Category Archives: Topic of the Week

Approaching the Finish Line

Topic of the Week 16
Blogging Tips

I’m going to share something with you – I was nervous to take this class. At the end of the fall semester I decided to pursue a degree in Journalism/Public Relations and it was time to start my communication classes. For a few days while creating my schedule, I went back and forth, trying to decide if I was ready to take this class or not. Would it be too difficult? Would I just be terrible at “communication?”

As I near the end of the semester, I am able to reflect upon my decision to take Public Relations Applications and I can truly say I am glad I did. I learned about the basics of public relations, further defined my calling, and even learned about a PR technique that I am pretty sure I will continue for the rest of my life – blogging!

So for all of you future PR students, or those who like me, aren’t sure if you can handle  it, here are a few blogging tips to help you  out.

MY TOP 10!
10. Interesting titles make readers curious about your post and cause them to want to read more. Personally, when reading other students blogs, I tended to ignore those titled “T.O.W 7” because that told me nothing about the content.

9. Use bulleted lists for clarity and organization. Also allows your readers to gain important information quickly.

8. Import YouTube videos into your blog when necessary. Here’s how: find a video and click then “embed” tab directly below the video. Then copy the code. Finally, paste the code onto your blog, but be sure to paste it into the “HTML” section. This can be accessed on the top, right-hand corner of your text area. Then click publish! It’s that easy.

7. Import images onto your blog from

6. Organize your posts by creating categories. And for those people who just love being organized, further categorize your blog posts using post tags. These organize posts into different topics.

5. Keep up with the classwork. This means actually following the syllabus and doing what it says is assigned that week!

4. When it comes to PR Connections, write about something that interest you. That way you will actually want to do them and have some opinions to share with your readers. For example, I tended to write about issues in sports.

3. Proofread, Proofread, Proofread! As you start blogging about other PR professionals, their names will appear on Google Alerts. Don’t be surprised if they visit your site too! Good grammar = Good impression!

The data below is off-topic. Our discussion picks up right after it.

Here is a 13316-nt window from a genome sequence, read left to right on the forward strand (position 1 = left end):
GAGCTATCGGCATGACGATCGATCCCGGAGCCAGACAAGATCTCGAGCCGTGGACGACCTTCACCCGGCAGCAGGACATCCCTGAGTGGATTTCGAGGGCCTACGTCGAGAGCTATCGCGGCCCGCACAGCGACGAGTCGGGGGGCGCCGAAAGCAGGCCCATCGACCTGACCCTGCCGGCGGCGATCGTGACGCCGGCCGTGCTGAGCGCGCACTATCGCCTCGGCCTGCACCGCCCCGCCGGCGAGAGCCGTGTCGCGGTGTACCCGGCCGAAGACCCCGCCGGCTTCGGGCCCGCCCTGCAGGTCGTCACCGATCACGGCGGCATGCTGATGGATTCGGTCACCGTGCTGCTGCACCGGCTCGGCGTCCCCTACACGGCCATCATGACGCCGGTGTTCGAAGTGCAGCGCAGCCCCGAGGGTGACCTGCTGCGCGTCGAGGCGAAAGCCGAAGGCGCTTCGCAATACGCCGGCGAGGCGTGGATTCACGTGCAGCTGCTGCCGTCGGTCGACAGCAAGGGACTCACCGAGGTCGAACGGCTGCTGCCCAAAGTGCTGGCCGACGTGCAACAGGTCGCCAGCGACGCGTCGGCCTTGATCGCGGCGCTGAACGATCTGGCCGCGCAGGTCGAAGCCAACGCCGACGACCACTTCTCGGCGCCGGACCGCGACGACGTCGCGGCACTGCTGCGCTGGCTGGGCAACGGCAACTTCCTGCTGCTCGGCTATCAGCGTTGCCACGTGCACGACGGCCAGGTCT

2. Explore the blog world and when you find something you like, comment on it! It helps you create an audience.

1. Finally, when someone comments on your blog, return the favor and comment on theirs. This shows that instead of caring about yourself, you care about your audience more! And people just like that 🙂

I hope these tips help even the most novice blogger! Good luck!



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“Extra, Extra!”

Topic of the Week 14
News Release Tips

The ability to write a news release is one of the most important skills a potential public relations professional should possess. A news release is a PR firm’s opportunity to promote a product, event, or idea that could greatly influence a company or organization. This promotion is defined as a simple document whose primary purpose is the dissemination of information to mass media such as newspapers, broadcast stations, and magazines. Furthermore, many companies has a section devoted to public relations press releases on their official websites. Through news releases, public relations departments can reach both their target audience and the media.

A news release utilizes a simple format to make it easy for media to read and comprehend the most important information regarding the product, event, or idea. A news release consists of a 5WH method: who, what, when, where, why, and how. Who discusses who the news is about and who should be interested in the story. What introduces what the news and its significance is. Where describes where the news is or happened to take place. Where discusses when the event will or did take place. Why shows why the news is newsworthy and why it is happening. Finally, how shows how will this story happen or how will it take place. It is best to follow a news release template when writing releases.

Because being able to write a news release is so vital to the profession of public relations it is critical to understand the proper format in order to ensure editors will use the release in their publications. Here are a few tips to create a successful news release.

1. Don’t skimp on the details
2. Give background information
3. Provide information on photo opportunities
4. No typos
5. Don’t get flowery – avoid excessive use of adjectives and fancy language
6. Make sure the information is newsworthy
7. Make sure story can relate to the public – ensure connectedness
8. Deal with facts
9. Make sure the first 10 words of the release are effective and important
10. Provide as much contact information as possible

For more information on press release strategies check out Louisiana Tech PR and Press Release


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Cleaning up the Mess

Topic of the Week 13
Crisis Case Study

Although it was a hoax, I still remember the Wendy’s chili crisis like of 2005 like it was yesterday. The catastrophe began when Anna Ayala found a human finger in her bowl of chili at a Wendy’s restaurant located in San Jose, California. When this story was leaked to the media, Wendy’s was forced to act quickly and draw up an effective crisis management strategy in order to soften the oncoming blows they were about to take. Here was their plan according to Public Relations: Strategies and Tactics: